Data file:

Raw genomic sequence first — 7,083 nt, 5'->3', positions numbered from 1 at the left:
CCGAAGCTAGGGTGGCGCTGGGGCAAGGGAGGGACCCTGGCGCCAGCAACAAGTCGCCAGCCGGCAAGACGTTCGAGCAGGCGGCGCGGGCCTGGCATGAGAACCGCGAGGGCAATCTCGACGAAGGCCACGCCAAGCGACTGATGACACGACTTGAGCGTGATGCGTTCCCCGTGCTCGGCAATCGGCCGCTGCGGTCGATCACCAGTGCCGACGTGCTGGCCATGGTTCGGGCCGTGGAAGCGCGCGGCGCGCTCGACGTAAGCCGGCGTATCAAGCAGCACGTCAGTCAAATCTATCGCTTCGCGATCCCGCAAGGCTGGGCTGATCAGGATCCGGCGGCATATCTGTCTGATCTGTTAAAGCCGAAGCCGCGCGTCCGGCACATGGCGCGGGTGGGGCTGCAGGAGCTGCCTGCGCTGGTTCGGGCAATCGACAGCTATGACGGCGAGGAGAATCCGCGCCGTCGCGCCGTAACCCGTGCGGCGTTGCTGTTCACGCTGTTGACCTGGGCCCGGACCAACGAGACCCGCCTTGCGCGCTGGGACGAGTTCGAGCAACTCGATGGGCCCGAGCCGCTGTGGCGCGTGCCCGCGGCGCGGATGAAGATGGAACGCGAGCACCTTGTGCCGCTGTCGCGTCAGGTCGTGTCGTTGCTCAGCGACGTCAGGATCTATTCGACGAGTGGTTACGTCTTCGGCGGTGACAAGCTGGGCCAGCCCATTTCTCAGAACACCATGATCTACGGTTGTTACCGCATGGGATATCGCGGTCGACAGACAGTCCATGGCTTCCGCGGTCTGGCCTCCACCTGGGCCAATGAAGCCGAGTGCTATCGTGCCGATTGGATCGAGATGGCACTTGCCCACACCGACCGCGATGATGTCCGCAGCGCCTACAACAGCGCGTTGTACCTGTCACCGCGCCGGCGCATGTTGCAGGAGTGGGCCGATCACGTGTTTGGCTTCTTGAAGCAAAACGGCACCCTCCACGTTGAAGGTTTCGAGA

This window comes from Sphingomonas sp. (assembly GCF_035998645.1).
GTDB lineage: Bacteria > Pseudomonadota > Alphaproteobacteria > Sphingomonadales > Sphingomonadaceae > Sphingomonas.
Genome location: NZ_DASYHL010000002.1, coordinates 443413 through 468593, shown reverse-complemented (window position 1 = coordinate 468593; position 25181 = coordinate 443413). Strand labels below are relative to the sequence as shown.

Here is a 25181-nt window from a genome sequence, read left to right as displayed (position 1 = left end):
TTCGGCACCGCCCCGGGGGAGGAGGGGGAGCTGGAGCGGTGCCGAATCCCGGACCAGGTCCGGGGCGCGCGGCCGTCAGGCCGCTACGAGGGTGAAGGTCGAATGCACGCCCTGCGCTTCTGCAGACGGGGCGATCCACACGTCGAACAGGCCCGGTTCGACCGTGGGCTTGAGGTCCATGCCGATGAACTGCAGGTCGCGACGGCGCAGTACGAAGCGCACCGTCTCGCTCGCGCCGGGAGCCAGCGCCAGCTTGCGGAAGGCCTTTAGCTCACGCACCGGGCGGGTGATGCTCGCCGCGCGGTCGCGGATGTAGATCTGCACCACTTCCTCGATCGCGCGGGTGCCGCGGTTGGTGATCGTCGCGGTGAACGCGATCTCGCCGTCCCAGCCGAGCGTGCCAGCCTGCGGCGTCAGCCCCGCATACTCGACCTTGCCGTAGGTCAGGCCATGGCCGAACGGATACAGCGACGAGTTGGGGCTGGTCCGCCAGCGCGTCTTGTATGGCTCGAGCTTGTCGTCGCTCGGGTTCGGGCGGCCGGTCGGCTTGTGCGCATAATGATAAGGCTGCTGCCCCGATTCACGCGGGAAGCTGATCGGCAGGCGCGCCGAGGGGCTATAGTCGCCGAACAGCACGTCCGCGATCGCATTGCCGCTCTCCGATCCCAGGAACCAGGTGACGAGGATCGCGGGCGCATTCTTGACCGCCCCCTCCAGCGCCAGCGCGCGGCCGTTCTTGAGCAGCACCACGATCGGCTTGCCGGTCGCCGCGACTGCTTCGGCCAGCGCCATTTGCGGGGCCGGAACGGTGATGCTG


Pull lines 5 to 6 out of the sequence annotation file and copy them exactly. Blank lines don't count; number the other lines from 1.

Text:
Genome location: NZ_DASYHL010000002.1, coordinates 443413 through 468593, shown reverse-complemented (window position 1 = coordinate 468593; position 25181 = coordinate 443413). Strand labels below are relative to the sequence as shown.

Here is a 25181-nt window from a genome sequence, read left to right as displayed (position 1 = left end):